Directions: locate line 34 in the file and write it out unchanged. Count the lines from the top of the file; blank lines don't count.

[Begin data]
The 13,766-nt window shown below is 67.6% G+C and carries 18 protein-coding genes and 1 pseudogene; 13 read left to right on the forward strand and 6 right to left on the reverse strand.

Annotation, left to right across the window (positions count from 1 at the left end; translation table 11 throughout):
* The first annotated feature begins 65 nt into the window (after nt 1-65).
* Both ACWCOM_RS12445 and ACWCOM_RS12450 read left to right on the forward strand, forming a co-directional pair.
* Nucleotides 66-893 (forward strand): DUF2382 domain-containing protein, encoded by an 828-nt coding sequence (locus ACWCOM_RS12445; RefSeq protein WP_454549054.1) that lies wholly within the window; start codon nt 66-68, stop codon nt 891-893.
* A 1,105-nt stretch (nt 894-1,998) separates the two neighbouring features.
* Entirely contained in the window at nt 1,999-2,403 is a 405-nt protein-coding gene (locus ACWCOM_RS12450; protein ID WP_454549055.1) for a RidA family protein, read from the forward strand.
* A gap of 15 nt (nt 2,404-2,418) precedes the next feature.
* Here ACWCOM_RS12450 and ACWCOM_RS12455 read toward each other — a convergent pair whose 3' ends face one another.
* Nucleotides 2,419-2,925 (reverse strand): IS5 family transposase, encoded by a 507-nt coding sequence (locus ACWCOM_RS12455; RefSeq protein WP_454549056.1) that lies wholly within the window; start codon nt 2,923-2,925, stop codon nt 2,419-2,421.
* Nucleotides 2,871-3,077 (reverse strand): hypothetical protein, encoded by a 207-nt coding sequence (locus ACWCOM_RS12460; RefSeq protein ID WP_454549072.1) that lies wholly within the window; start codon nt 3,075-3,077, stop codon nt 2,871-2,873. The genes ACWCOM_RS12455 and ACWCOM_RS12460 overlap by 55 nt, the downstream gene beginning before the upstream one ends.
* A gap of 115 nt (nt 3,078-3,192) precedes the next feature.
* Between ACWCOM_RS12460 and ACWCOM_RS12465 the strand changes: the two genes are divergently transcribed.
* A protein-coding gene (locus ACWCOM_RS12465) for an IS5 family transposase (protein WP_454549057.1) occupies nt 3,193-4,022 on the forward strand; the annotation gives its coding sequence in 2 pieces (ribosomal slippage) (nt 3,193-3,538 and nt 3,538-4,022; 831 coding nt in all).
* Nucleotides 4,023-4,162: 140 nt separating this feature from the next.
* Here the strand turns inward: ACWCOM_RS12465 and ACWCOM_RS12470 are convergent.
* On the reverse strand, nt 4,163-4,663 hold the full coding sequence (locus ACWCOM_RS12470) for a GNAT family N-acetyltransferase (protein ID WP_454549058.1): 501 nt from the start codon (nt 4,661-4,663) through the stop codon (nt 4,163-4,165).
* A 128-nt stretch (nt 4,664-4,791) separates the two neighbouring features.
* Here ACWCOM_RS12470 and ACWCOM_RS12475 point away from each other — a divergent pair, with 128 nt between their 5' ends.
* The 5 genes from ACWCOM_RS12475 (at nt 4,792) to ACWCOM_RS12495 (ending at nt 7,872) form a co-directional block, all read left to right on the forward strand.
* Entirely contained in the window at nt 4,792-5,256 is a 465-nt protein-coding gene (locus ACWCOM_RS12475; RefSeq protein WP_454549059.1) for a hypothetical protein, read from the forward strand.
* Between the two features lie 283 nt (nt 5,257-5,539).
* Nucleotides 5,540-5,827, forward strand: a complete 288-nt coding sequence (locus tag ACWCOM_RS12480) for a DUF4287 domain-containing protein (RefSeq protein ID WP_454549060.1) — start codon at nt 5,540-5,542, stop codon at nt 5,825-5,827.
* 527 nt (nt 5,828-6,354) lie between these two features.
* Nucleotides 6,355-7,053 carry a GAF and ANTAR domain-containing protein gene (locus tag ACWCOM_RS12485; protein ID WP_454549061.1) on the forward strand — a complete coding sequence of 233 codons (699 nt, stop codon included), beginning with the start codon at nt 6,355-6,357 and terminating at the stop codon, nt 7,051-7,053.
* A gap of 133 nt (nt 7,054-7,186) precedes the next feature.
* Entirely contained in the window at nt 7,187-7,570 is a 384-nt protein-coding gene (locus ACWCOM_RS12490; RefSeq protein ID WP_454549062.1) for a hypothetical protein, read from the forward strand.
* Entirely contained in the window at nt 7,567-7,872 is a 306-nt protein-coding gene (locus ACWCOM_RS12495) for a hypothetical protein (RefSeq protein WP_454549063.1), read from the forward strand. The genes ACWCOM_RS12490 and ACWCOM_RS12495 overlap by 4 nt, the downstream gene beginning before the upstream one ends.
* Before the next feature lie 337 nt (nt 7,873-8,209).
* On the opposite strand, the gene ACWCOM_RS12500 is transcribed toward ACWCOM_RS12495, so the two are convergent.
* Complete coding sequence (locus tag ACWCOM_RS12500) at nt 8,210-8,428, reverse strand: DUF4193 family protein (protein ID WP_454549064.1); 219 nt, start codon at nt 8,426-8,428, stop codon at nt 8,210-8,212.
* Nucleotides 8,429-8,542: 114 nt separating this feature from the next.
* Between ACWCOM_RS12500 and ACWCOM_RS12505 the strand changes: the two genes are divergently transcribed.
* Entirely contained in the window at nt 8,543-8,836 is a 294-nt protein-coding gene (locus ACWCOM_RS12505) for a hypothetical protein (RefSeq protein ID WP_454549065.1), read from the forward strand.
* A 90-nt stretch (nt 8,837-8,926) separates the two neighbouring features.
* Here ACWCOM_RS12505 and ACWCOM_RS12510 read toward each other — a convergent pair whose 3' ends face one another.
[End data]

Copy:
* Entirely contained in the window at nt 8,543-8,836 is a 294-nt protein-coding gene (locus ACWCOM_RS12505) for a hypothetical protein (RefSeq protein ID WP_454549065.1), read from the forward strand.